Wednesday, September 05, 2007

Series on marriage (I)

(I) Marriage in the Garden of Eden - The gift of the bride, biblical principles of marriage


Marriage is the most intimate relationship that we can have with another human being. It is closer than that between parents and children, between siblings and closer than that between soul mates (Jonathan and David). However it is not the closest, most intimate and meaningful relationship that we can have as a human being. That relationship is the one we have with our God, creator, redeemer, saviour and Lord.

However the marital relationship is the most basic and most important building block of society. When this basic relationship is in widespread decline and difficulty, society veers on the brink of chaos and collapse. The fall of mighty empires is almost always the result of the breakdown of the family due to corruption and immorality.

For us personally, this is true as well. If the marriage is not working, everything else is in trouble, from the home, to the office, to our ministry and fellowship in the church.

Divorce statistics

In the USA

Percentage of first marriages that end in divorce in 1997: 50%

Percentage of remarriages that end in divorce in 1997: 60%

Divorces as percentages of marriages

Belarus : 68%

Russia : 65%

Sweden : 64%

UK 53%

US : 49%

Canada 45%

The fallout from divorce is tremendous. Divorce results in dysfunctional homes, and dysfunctional children. As long ago as 1990 when I was in Canada doing my masters, husbands who abandoned wives and families have reached epidemic proportions. The cost to society in terms of increased potential for criminal activities, the increased number of families in need of welfare, more children dropping out of school, and consequently the loss of productivity to the state is immense. We certainly need to do more to protect the sanctity of marriage.

What has the bible to say and to teach about marriage?

Gen 2.

“The subtle change from ‘the heavens and the earth’ (1.1) to ‘the earth and heavens (2.4b) point to the shift in perspective : from God as sole actor to humanity as reactor”. Waltke, Genesis, p79

The setting: Garden of Eden

The first marriage is set in paradise, before the fall, with Adam and Eve at their newly minted best.

Gen 1.31 God saw all that he had made, and it was very good. And there was evening, and there was morning—the sixth day.

In the midst of a newly minted creation, where everything was every good, we read that there was a discordant note: Gen 2.18 The LORD God said, "It is not good for the man to be alone. I will make a helper suitable for him."

It is not good

Waltke (ibid, p 88) “ essentially it is bad for Adam to be alone. God intends marriage, which entails intimacy and sexual relationship. Our longing for relationships, for friendship is modelled after God in whose image we are made. God does not exist in isolation but is a tri-unity, three persons revealed as Father, Son and Holy Spirit. Augustine invites us to understand the tri-unity of God this way.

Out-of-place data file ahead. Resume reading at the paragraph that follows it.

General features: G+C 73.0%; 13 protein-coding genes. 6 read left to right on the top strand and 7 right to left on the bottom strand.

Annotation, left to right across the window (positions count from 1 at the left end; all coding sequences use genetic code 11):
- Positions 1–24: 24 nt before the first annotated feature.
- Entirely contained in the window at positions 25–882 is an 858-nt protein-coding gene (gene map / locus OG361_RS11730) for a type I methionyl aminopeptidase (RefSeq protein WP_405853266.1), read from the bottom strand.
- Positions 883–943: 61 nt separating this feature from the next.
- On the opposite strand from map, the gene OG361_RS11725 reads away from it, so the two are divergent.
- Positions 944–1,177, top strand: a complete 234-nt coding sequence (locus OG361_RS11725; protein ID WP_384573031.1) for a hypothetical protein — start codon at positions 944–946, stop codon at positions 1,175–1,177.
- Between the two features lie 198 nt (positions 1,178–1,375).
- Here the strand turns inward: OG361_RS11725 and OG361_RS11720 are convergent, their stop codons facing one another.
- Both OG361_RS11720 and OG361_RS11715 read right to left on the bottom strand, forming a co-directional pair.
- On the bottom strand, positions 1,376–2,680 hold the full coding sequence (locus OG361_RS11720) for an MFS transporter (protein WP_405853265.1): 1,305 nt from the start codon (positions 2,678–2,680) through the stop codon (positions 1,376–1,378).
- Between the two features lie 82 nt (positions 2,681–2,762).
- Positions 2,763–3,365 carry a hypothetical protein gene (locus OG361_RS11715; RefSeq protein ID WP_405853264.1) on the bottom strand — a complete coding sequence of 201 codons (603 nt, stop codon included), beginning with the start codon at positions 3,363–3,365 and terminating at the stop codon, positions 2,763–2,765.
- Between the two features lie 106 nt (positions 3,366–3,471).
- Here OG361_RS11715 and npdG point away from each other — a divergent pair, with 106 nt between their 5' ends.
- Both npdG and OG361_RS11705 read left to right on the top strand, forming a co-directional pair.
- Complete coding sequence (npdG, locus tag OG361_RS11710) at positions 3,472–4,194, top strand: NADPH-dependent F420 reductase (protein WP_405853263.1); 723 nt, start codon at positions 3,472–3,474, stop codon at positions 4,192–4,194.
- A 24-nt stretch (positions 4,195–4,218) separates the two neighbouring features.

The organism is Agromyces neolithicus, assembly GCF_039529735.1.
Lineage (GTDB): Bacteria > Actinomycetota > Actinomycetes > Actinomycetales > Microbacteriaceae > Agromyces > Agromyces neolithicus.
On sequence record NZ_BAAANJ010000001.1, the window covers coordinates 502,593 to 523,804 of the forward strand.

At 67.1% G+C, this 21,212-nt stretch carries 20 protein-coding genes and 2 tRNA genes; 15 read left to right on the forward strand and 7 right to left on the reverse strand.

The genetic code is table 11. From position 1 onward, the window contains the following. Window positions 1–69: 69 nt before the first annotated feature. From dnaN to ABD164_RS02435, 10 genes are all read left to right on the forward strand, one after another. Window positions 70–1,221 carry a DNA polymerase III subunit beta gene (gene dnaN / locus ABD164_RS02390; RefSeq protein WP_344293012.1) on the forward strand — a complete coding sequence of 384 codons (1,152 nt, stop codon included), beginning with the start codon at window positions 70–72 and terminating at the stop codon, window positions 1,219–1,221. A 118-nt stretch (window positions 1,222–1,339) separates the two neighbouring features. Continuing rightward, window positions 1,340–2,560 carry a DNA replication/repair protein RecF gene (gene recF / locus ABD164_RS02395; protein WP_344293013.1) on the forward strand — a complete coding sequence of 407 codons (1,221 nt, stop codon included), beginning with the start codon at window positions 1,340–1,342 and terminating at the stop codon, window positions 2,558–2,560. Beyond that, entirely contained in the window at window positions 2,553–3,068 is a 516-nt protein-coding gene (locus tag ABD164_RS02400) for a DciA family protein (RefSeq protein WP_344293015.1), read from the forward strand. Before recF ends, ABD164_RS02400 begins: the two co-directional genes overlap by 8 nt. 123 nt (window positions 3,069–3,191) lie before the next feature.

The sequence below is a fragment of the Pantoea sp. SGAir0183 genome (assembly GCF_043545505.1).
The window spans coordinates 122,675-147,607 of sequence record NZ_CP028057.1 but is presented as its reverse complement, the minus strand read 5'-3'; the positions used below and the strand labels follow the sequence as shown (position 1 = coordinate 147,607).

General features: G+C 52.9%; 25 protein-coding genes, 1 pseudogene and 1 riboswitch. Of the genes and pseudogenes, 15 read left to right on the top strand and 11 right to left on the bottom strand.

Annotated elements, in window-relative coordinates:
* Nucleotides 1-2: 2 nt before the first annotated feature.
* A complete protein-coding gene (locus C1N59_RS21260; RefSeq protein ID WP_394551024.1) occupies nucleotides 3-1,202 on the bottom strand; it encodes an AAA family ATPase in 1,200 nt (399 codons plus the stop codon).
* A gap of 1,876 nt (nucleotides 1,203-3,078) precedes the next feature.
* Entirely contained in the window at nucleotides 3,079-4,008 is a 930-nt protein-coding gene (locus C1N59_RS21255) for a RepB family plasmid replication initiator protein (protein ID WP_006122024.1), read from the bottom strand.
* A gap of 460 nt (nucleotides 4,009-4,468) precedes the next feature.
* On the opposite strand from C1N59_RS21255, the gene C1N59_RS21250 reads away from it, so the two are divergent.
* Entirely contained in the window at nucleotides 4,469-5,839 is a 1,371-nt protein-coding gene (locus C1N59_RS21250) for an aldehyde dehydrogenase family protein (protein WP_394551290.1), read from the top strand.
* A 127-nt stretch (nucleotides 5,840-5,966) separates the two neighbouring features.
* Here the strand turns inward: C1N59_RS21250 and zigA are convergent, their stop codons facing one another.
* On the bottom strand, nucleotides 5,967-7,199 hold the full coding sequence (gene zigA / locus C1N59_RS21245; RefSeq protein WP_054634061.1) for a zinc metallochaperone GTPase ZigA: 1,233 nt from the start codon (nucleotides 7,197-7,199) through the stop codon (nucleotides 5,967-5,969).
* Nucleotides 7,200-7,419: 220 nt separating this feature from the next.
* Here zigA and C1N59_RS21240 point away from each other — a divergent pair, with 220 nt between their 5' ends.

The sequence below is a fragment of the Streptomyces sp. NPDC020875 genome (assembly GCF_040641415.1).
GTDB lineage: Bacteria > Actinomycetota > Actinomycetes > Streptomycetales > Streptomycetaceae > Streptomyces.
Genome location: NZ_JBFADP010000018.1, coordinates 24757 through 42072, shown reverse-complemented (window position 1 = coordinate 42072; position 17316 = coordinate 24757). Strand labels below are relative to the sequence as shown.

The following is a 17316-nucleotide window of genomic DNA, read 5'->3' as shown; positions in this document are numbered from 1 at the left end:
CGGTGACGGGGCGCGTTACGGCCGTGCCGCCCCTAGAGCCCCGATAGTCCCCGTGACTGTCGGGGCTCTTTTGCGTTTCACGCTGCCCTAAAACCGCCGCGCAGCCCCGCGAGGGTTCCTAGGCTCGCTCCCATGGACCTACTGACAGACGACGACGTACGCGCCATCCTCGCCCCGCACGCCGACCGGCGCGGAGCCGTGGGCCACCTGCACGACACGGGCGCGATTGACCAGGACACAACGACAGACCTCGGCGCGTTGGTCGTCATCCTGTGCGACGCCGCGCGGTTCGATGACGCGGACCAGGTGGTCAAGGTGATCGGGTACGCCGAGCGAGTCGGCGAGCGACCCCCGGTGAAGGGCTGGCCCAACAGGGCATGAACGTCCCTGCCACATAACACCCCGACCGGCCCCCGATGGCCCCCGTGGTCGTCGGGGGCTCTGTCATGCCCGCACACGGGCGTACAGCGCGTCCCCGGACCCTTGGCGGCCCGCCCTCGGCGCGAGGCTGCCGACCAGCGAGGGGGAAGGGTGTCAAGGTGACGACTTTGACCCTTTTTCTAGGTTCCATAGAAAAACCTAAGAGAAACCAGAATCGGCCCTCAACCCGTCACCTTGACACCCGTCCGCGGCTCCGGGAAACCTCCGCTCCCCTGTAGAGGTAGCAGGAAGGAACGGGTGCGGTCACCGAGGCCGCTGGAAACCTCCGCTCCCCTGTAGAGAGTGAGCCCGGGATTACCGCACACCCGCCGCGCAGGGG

He taught : ‘ The Father is the lover, the Son the Beloved, and the Spirit the love that is between them and that unites them. surrounded by a heavenly court.

For love to exist there must be a lover and the beloved. If not, there is only narcissistic (self absorbed love) That God is a plurality is supported by the mention of the Spirit of God in 1:2 and the fact that the image of God itself is a plurality.

26 Then God said, "Let us make man in our image, in our likeness, and let them rule over the fish of the sea and the birds of the air, over the livestock, over all the earth, and over all the creatures that move along the ground."

27 So God created man in his own image,
in the image of God he created him;

male and female he created them.

John Harriot comments ‘ If we are made in the image of God, we are made in the image of the Trinity; and the life of the Trinity must in some sort be reflected in the pattern of our human life’. God in the Trinity is revealed as ‘persons in relationship’. Hence being made in God’s image we too are persons in relationship. Hence it is not good for Adam to be alone.

Preparation of the man for the gift

19 Now the LORD God had formed out of the ground all the beasts of the field and all the birds of the air. He brought them to the man to see what he would name them; and whatever the man called each living creature, that was its name. 20 So the man gave names to all the livestock, the birds of the air and all the beasts of the field. But for Adam no suitable helper was found.

Waltke asked ‘ why does God determine that it is not good for Adam to be alone and then give him animals? In fact, Adam must realise that it is not good to be alone. Rather than squandering his most precious gift on one who is unappreciative, God waits until Adam is prepared to appreciate the gift of woman.

Eve was the missing link that Adam was looking for. This missing link cannot be found in all the other creatures created by God. It is a search for a soul mate. That special someone has to be specially created for Adam. God created Eve to perfectly complement Adam – like the fingers of both hands perfectly fitting in together. Hence the bible teaches us that “He who finds a wife finds a good thing. And obtains favour from the LORD”. Proverbs 18.22 (NASB)


God creates the woman to help Adam, that is, to honour his vocation, to share his enjoyment, and to respect the prohibition. The word help suggests that the man has governmental priority, but both sexes are mutually dependent on each other. The man is created first, with the woman to help the man, not vice versa; however, this does not mean ontological superiority or inferiority. The word helper ….signifies essential contribution, not inadequacy.”

Creation of the woman

Gen 2.21 So the LORD God caused the man to fall into a deep sleep; and while he was sleeping, he took one of the man's ribs and closed up the place with flesh.

Matthew Henry, “ the woman is not made out of his head to top him, not our of his feet to be trampled upon by him, but out of his side to be equal with him, under his arm to be protected, and near his heart to be beloved.

Marriages are made in heaven!

22Then the LORD God made a woman from the rib he had taken out of the man, and he brought her to the man.